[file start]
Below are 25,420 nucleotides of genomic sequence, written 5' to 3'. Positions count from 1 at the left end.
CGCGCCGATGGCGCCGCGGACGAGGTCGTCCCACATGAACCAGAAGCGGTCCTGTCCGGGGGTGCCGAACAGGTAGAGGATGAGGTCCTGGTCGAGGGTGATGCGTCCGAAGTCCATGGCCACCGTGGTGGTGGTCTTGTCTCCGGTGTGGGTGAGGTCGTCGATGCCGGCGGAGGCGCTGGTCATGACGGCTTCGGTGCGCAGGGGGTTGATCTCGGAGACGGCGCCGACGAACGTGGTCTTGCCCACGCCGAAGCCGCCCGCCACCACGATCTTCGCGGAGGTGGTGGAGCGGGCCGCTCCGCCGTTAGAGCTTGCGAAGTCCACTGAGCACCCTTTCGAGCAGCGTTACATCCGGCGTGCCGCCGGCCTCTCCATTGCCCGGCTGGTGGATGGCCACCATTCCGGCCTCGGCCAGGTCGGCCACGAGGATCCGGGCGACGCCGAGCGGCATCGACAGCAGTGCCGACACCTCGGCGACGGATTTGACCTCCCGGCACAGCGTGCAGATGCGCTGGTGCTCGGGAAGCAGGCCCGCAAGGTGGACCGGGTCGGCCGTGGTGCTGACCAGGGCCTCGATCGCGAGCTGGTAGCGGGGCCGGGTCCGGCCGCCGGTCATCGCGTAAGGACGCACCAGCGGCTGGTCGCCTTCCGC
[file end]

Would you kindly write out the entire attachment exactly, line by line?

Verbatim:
Below are 25,420 nucleotides of genomic sequence, written 5' to 3'. Positions count from 1 at the left end.
CGCGCCGATGGCGCCGCGGACGAGGTCGTCCCACATGAACCAGAAGCGGTCCTGTCCGGGGGTGCCGAACAGGTAGAGGATGAGGTCCTGGTCGAGGGTGATGCGTCCGAAGTCCATGGCCACCGTGGTGGTGGTCTTGTCTCCGGTGTGGGTGAGGTCGTCGATGCCGGCGGAGGCGCTGGTCATGACGGCTTCGGTGCGCAGGGGGTTGATCTCGGAGACGGCGCCGACGAACGTGGTCTTGCCCACGCCGAAGCCGCCCGCCACCACGATCTTCGCGGAGGTGGTGGAGCGGGCCGCTCCGCCGTTAGAGCTTGCGAAGTCCACTGAGCACCCTTTCGAGCAGCGTTACATCCGGCGTGCCGCCGGCCTCTCCATTGCCCGGCTGGTGGATGGCCACCATTCCGGCCTCGGCCAGGTCGGCCACGAGGATCCGGGCGACGCCGAGCGGCATCGACAGCAGTGCCGACACCTCGGCGACGGATTTGACCTCCCGGCACAGCGTGCAGATGCGCTGGTGCTCGGGAAGCAGGCCCGCAAGGTGGACCGGGTCGGCCGTGGTGCTGACCAGGGCCTCGATCGCGAGCTGGTAGCGGGGCCGGGTCCGGCCGCCGGTCATCGCGTAAGGACGCACCAGCGGCTGGTCGCCTTCCGC